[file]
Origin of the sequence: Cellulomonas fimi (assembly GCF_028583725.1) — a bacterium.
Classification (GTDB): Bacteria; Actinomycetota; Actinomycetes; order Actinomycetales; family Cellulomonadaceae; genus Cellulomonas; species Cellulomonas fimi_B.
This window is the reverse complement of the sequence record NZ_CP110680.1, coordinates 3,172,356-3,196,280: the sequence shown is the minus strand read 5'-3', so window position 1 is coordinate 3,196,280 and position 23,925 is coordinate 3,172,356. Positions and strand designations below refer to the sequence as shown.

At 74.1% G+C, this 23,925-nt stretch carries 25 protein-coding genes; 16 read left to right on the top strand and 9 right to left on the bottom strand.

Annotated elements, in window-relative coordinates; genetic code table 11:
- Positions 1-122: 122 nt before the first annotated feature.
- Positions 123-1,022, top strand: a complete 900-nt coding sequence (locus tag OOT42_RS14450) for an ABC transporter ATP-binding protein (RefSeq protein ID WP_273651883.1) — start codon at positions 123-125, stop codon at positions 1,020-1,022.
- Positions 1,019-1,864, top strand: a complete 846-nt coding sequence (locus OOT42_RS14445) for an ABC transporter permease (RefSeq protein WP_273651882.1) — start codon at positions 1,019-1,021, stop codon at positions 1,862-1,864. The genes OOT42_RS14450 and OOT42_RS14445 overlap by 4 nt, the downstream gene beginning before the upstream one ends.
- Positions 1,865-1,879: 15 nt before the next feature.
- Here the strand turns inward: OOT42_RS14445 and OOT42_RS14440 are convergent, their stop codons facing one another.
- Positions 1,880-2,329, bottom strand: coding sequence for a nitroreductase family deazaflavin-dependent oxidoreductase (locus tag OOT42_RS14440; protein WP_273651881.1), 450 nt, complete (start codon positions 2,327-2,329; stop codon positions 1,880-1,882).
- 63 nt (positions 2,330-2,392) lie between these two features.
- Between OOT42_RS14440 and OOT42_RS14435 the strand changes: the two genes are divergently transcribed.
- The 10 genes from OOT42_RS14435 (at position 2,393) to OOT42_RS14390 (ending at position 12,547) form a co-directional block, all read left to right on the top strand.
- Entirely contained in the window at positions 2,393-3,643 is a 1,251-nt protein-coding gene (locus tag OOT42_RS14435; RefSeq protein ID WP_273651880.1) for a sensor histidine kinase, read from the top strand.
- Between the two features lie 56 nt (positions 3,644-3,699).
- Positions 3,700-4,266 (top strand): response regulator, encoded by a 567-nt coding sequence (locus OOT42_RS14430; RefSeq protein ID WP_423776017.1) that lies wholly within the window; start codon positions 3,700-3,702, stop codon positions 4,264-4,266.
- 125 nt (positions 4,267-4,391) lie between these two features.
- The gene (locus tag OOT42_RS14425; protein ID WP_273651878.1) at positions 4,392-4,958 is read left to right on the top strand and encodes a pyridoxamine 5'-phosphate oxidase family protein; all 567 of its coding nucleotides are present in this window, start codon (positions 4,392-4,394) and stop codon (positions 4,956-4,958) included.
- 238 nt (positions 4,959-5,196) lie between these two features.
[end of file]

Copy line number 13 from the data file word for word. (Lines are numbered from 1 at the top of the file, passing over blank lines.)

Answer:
- Between OOT42_RS14440 and OOT42_RS14435 the strand changes: the two genes are divergently transcribed.